1. The community cards in a flop game.
2. The up cards in a non-flop game.
3. It is where players sign up to play a game in a casino.
In flop games, a portion of every
player’s hand is made up of cards which are spread face up in the middle of the table, for all players to share. These cards
are called community cards, and
are usually divided into a three card flop, a one card turn, and a one card river. As these cards are turned face up and put
in play, they are called, collectively, “the board.” Players must combine their hole cards, which are privately held cards
delivered face down at the start of the hand, with the cards on the board, to make their best five card poker hand. Sometimes,
in a Hold’em or Crazy Pineapple game,
a player may not be able to use any of their hole cards because they do not play. When this happens, they must play the five
community cards that are on the board. This is called
“playing the board.” You usually have
a very weak hand when you play the board, because if any player can play either of their hole cards to make a better five card hand,
they have automatically beaten you. Occasionally, the board will be the nut hand, in which case all active players must play the
board and will receive an equal portion of the pot regardless of what their hole cards are, so long as they turn their hand up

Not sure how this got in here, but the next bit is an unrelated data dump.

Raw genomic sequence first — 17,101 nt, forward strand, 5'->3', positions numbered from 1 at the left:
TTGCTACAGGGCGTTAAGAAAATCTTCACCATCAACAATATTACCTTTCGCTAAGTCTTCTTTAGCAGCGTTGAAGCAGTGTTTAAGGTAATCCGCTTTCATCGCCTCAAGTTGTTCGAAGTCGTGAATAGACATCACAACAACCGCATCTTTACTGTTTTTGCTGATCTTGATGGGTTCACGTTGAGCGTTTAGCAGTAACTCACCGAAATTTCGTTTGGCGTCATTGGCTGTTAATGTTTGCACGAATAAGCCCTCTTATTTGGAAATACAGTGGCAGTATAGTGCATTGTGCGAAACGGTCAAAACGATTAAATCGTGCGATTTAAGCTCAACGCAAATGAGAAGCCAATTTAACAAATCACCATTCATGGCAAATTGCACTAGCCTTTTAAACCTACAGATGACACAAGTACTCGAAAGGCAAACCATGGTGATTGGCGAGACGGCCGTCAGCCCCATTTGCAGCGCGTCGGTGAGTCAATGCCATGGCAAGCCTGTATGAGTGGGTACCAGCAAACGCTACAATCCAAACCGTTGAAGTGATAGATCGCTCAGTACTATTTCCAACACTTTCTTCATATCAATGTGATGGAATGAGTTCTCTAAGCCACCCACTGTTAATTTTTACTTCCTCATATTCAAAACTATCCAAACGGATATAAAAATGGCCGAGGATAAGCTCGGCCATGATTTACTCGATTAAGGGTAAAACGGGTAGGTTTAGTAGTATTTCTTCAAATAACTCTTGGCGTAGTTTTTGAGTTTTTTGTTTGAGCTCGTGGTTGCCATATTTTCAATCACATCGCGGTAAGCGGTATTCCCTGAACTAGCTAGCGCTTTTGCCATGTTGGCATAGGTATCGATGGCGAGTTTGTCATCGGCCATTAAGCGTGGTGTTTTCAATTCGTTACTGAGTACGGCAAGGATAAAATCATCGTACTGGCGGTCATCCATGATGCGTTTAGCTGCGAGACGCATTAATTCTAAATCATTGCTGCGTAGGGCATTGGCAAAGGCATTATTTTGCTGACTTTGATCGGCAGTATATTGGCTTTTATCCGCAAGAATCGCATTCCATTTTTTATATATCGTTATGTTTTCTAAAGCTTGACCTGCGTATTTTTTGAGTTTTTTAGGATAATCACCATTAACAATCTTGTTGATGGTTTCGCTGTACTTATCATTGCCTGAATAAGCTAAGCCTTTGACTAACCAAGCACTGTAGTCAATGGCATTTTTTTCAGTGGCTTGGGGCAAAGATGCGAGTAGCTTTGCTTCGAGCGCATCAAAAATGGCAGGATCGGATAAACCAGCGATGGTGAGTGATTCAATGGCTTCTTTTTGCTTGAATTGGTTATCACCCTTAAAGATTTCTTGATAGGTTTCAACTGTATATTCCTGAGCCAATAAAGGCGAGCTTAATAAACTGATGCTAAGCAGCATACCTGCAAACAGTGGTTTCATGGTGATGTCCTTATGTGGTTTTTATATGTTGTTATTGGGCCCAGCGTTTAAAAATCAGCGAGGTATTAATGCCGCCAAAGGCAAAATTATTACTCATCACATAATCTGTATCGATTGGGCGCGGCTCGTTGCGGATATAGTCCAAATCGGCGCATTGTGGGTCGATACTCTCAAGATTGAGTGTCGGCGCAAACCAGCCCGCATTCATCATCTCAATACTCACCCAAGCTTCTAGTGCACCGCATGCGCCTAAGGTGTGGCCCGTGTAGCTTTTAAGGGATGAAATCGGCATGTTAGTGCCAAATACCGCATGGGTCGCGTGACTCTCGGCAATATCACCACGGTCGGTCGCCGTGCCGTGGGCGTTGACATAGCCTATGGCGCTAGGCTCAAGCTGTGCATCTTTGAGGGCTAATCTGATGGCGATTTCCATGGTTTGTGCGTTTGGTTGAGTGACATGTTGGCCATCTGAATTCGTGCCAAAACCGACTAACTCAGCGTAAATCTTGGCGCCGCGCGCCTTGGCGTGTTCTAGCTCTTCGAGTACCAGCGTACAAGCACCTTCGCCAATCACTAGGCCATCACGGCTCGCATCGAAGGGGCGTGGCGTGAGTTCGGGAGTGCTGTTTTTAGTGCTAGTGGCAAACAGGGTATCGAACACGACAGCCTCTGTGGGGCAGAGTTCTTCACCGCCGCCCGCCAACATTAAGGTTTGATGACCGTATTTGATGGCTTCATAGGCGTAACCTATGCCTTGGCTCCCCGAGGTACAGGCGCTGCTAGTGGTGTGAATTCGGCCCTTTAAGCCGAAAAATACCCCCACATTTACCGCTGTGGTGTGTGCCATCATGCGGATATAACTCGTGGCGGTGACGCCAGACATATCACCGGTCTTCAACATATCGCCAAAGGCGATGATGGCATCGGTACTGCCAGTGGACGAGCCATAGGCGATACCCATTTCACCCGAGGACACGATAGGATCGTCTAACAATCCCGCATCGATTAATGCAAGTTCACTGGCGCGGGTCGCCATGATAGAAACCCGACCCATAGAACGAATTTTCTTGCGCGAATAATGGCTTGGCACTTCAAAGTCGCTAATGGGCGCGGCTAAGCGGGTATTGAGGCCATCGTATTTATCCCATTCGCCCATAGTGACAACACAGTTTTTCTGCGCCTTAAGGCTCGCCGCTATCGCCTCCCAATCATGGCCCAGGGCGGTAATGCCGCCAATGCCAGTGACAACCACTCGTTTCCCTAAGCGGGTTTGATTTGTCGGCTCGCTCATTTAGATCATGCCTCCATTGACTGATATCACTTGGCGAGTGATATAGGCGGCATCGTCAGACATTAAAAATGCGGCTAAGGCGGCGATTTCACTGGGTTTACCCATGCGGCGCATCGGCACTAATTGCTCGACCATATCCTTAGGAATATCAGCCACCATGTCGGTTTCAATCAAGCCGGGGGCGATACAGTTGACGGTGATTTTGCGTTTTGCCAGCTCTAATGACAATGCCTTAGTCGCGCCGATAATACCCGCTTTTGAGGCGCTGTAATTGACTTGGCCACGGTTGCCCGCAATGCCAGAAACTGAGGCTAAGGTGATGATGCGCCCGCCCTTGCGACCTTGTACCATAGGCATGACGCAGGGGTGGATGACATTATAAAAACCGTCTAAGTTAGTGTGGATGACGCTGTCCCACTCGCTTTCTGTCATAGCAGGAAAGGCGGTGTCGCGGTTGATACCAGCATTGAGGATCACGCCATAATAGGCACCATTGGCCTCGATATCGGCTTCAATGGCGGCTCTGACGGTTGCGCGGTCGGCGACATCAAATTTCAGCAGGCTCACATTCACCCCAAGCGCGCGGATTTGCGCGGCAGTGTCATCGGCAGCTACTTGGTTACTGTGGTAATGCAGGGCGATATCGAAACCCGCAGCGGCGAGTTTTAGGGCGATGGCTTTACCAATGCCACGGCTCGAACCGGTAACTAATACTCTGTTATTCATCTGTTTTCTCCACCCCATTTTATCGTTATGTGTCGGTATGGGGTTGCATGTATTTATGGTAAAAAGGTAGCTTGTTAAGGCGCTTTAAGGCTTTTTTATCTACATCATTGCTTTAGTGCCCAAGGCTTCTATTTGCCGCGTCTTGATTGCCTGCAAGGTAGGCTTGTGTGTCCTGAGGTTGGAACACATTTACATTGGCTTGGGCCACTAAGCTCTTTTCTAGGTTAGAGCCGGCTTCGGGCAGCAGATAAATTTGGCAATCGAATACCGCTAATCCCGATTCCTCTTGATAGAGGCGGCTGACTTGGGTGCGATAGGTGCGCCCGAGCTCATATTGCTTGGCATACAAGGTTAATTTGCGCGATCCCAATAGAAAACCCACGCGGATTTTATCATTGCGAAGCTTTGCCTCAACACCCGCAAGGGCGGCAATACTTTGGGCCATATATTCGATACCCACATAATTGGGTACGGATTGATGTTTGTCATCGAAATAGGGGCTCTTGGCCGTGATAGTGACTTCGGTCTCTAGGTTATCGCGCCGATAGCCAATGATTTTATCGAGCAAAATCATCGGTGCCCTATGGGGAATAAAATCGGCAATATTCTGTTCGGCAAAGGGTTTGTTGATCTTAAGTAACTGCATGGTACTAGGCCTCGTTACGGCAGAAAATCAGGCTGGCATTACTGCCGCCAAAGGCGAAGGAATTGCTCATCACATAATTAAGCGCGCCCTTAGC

at showdown. Here are two examples of hands that are nut hands when they are on the board: AhKsQdJcTs and 6h6c6s6dAs. As you
can see, neither one of these hands can possibly be improved upon by any two hole cards.
In a jackpot Hold’em game, having three Aces
on the board represents a possible jackpot situation. Many clubs have a policy that management must be present to watch the action
for the remainder of the hand once three Aces appear. When a third Ace hits the board, the dealer will stop the action and call out
“Three on board!” This will prompt a floorperson or other manager to come and monitor the action for the rest of the hand. The purpose
of this is to ensure that there is no cheating or
collusion happening on jackpot hands.
In a flop game there is only one board, and it spread out in the middle of the table for all players to see. In a stud
game, where there are no community cards (except on rare occasions), each individual player has their own board. Each
player’s board is made up of that player’s up cards. In most stud games a player will end up with only four cards on
their board, while a flop game board will ultimately have five cards.
The term is also used to describe where a player signs up to play a game. If a player enters a casino and wants to play
in a $5-10 Holdem game, but the game is full, then he would go up to the board and put his initials or name on it. The
board person (sometimes called runners)
will call the players in order when a seat is available.
Usage: Play The Board, Board Plays, Three On Board, Dangerous Board
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